You are here

Share Share Share Share Share Share Share

Gail Dolgin

Documentary filmmaker
1945 – 2010
by Rick Goldsmith with Laurie Coyle

Gail Dolgin, an Academy-Award-nominated documentary filmmaker, passed away on October 7, 2010, in Berkeley, CA, at age of 65. She was an active citizen, a leader in the documentary community, and unabashed about her battle with cancer during the last decade of her life.

Dolgin produced and co-directed (with Vicente Franco) "Daughter from Danang" (2002), winner of the Sundance Grand Jury Prize for Best Documentary and nominated for an Academy Award. After a theatrical release and international festival run the film had a national broadcast on the PBS American Experience series. "Daughter from Danang" follows the story of an Amerasian woman and her Vietnamese mother as they reunite after a 22-year separation.

"Daughter from Danang" was lauded for its emotional power and moving portrayal of a family struggling to heal the wounds of the Vietnam War. The New York Times wrote of the film, "its power comes from its soul's-eye view of how well-meaning patronizing masked a social injustice." During her acceptance speech at the Sundance Film Festival in 2002, Gail shared with the world her battle with cancer and how she had found the courage to bring the film to completion.

"Daughter from Danang" went on to further acclaim on the PBS prime time series “American Experience,” where it was one of the first contemporary stories to be profiled and simulated more letters to than any previous Am Ex program. This success was followed by a second film for American Experience in 2007, "Summer of Love," a striking picture of San Francisco's Haight Ashbury district during the summer of 1967.

Gail Dolgin was born April 4, 1945, to Israel and Diana Dolgin. She grew up in Great Neck, Long Island, a suburb of New York City, and graduated from the University of Pennsylvania with a degree in art history. Returning to New York, she studied photography and joined Newsreel, a social issue driven film collective that launched her interest and ultimately her career in film. Later, she earned a teaching certification from San Francisco State and an M.A. in Instructional Technology from the University of Oregon.

Her path towards documentary filmmaking is a winding intersect of photography, storytelling, social activism, and teaching. She was dedicated to documentary narrative as a way to impact the world as both an artist and an activist.

Gail was a leader in the documentary film community, in the Bay Area and nationally. Her colleagues benefited from her incisive and perceptive critiques of their works-in-progress and her empathic skills as a mediator. She served as a mentor and advisor to novice and experienced filmmakers alike. For several years, she organized and hosted a popular monthly gathering of "The Film Group" – friends and colleagues from the San Francisco Bay Area's documentary film community, who viewed recently-completed documentary films from around the world and then got on the phone with the film’s director for a spirited discourse about the film, its issues, and its making.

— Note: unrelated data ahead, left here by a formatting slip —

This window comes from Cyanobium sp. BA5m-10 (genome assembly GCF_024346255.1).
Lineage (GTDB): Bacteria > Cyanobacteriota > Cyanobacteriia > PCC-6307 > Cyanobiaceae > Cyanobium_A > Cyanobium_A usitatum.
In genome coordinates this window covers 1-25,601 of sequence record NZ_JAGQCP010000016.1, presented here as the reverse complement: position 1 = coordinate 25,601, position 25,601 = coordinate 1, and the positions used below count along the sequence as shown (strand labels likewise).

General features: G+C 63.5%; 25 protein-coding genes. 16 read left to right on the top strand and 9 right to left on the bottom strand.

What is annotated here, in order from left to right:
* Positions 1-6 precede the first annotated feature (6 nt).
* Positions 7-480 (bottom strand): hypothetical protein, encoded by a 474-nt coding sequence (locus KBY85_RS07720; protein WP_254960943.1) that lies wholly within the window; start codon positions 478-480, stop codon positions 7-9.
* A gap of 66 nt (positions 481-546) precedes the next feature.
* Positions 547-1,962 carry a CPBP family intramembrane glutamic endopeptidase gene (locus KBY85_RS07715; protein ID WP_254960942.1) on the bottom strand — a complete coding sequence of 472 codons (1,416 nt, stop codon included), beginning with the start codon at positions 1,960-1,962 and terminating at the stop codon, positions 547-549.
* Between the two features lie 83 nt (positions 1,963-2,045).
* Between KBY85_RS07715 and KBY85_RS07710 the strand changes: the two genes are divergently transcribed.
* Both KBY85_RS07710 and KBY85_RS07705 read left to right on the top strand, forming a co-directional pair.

Gail Dolgin balanced her activism in the cause of social justice with an equally fervent commitment to the life of the spirit and was active in a close and cohesive spiritual community.

Rick Goldsmith and Laurie Coyle are documentary filmmakers who were long-time friends and colleagues of Gail Dolgin.


Despite her frequent protestations of being "just a poor independent filmmaker" on a Board that was charged with raising funds and providing institutional governance, Gail tirelessly sought to make the San Francisco Jewish Film Festival a unique space for exploring and challenging notions of Jewish identity through film. In her volunteer capacity as a Board member and also an incisive member of our screening committees, she proved time and again that the cultural expression of Jewish peoplehood was a passionate part of her own identity; it was a formative part of her interest in telling stories that help illuminate the human condition. This lifelong interest was evident in her own filmmaking, of course, but was also an essential characteristic of her dedication to the Festival: she had a profound faith that not only the uplifting efforts of tikkun olam but also the messy and difficult work of cross-cultural understanding were two parts of the same progressive enterprise – and she worked passionately to see that reflected in the festival's programming and in the community it helps create. For her, the SFJFF was not a finite event, but an ever-becoming sacred space.
-Peter Stein, Executive Director, SF Jewish Film Festival

Beneath the cool intellect and measured demeanor, was the fervent spirit of a woman motivated by a desire to examine America’s history through the documentary. Gail believed in the power of television to enlighten and educate American audiences about our character as a nation. Her latest project, which remains unfinished, was about the foot soldiers of the African American civil rights movement who remain largely unknown and unsung heroes. It was the latest example of how Gail applied her humanistic values and belief in social justice to her work.

–Richard Saiz, Beyond the Box blog, October 13, 2010

Elsewhere on the web

Gail Dolgin, 2002
Full image

Documentary filmmaker Gail Dolgin (1945 – 2010) at a preview of Daughter from Danang in 2002.

Photo by Ron Lewis.

How to cite this page

Jewish Women's Archive. "Gail Dolgin, 1945 - 2010." (Viewed on November 17, 2018) <>.

Donate in Memoriam

Make a donation in memory of Gail Dolgin.

donate now

The JWA Podcast

listen now

Sign Up for JWA eNews


Discover Education Programs

Join our growing community of educators.

view programs